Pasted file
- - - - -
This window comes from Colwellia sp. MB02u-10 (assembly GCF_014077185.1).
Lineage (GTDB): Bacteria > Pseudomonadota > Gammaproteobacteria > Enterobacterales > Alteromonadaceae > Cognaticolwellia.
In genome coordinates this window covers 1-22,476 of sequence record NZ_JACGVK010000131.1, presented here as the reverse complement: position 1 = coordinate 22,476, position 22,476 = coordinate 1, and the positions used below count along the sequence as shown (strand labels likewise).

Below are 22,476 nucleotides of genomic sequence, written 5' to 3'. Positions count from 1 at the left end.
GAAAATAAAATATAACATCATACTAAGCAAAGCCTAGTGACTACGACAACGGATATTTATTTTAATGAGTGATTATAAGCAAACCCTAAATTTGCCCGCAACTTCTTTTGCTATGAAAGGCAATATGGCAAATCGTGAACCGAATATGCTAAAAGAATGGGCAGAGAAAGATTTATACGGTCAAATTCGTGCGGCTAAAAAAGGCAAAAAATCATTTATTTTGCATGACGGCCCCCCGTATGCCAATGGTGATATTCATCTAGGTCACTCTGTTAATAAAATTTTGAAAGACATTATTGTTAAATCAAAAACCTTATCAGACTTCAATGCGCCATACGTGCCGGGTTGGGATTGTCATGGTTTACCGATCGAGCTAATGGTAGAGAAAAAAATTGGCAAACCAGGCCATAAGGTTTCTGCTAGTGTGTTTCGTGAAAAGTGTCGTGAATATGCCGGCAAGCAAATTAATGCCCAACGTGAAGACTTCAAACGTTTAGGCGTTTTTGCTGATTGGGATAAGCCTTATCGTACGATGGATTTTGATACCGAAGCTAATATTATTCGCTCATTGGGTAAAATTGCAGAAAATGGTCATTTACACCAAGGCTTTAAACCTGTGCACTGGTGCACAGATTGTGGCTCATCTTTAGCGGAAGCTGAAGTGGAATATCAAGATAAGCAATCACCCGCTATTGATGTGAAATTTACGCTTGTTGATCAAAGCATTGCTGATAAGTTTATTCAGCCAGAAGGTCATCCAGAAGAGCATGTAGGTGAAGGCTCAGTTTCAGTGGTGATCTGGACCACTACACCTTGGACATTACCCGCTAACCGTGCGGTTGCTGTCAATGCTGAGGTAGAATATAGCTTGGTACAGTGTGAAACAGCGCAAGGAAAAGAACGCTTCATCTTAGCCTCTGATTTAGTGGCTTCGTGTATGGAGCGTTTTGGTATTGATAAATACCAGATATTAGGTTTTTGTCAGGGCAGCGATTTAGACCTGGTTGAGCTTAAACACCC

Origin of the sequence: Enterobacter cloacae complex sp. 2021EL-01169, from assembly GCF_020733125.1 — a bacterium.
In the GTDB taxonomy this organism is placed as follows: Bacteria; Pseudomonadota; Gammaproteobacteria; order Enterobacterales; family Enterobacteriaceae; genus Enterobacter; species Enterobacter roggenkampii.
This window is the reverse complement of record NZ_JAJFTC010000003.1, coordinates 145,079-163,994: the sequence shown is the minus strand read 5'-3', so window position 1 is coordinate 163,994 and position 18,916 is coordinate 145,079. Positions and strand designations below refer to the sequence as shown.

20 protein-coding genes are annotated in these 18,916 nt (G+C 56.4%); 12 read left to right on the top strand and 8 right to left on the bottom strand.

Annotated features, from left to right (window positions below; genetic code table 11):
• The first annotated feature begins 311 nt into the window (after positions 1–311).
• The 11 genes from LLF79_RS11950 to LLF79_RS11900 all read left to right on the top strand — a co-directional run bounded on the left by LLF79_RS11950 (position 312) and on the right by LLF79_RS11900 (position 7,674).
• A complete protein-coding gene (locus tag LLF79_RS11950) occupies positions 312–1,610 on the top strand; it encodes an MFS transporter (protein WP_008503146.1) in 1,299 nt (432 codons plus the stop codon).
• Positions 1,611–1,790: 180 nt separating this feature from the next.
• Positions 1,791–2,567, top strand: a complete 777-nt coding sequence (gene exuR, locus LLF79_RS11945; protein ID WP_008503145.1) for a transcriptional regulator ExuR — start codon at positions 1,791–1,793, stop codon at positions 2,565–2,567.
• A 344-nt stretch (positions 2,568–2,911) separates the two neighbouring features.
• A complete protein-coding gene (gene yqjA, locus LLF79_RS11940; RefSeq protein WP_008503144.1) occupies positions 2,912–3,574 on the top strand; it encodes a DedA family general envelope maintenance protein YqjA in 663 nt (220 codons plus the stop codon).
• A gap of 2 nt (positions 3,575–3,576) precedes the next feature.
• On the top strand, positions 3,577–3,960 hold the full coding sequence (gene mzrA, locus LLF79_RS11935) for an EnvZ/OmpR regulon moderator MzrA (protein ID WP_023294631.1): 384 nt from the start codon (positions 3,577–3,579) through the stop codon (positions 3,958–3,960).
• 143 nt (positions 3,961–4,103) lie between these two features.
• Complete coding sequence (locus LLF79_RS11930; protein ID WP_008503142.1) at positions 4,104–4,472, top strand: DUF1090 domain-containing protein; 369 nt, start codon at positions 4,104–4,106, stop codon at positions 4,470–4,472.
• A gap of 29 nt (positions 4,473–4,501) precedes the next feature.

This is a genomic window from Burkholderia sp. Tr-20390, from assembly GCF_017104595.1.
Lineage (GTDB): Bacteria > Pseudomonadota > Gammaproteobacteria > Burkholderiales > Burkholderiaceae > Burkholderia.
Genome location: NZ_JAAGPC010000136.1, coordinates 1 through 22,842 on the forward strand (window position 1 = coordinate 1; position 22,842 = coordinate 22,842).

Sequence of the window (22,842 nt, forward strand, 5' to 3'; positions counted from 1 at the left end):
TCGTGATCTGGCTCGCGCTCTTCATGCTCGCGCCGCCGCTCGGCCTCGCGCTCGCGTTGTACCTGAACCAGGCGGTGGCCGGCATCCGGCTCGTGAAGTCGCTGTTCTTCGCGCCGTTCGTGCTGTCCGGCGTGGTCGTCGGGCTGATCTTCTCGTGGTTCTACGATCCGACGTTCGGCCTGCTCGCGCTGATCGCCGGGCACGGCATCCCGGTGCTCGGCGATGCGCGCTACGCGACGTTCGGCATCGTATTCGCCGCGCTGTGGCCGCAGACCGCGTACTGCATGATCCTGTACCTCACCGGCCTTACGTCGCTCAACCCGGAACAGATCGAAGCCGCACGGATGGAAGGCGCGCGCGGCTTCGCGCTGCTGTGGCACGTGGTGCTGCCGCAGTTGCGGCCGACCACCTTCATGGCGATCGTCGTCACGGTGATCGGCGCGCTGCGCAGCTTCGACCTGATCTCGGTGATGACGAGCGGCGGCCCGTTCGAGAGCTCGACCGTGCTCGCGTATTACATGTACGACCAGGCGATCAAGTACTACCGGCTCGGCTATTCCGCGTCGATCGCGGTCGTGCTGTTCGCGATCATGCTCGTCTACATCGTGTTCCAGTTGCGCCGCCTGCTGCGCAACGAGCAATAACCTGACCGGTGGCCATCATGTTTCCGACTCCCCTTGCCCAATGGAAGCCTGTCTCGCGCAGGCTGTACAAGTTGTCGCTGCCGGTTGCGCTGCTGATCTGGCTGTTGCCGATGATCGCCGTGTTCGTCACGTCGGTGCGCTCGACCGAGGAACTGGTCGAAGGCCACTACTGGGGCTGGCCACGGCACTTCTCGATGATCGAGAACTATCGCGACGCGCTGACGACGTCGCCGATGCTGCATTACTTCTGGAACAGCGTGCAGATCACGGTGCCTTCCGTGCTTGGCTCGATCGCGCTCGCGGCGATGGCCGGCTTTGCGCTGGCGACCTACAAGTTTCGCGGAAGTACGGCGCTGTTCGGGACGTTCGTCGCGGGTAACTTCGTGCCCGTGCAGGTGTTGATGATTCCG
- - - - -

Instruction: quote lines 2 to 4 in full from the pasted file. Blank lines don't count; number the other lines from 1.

Lineage (GTDB): Bacteria > Pseudomonadota > Gammaproteobacteria > Enterobacterales > Alteromonadaceae > Cognaticolwellia.
In genome coordinates this window covers 1-22,476 of sequence record NZ_JACGVK010000131.1, presented here as the reverse complement: position 1 = coordinate 22,476, position 22,476 = coordinate 1, and the positions used below count along the sequence as shown (strand labels likewise).

Below are 22,476 nucleotides of genomic sequence, written 5' to 3'. Positions count from 1 at the left end.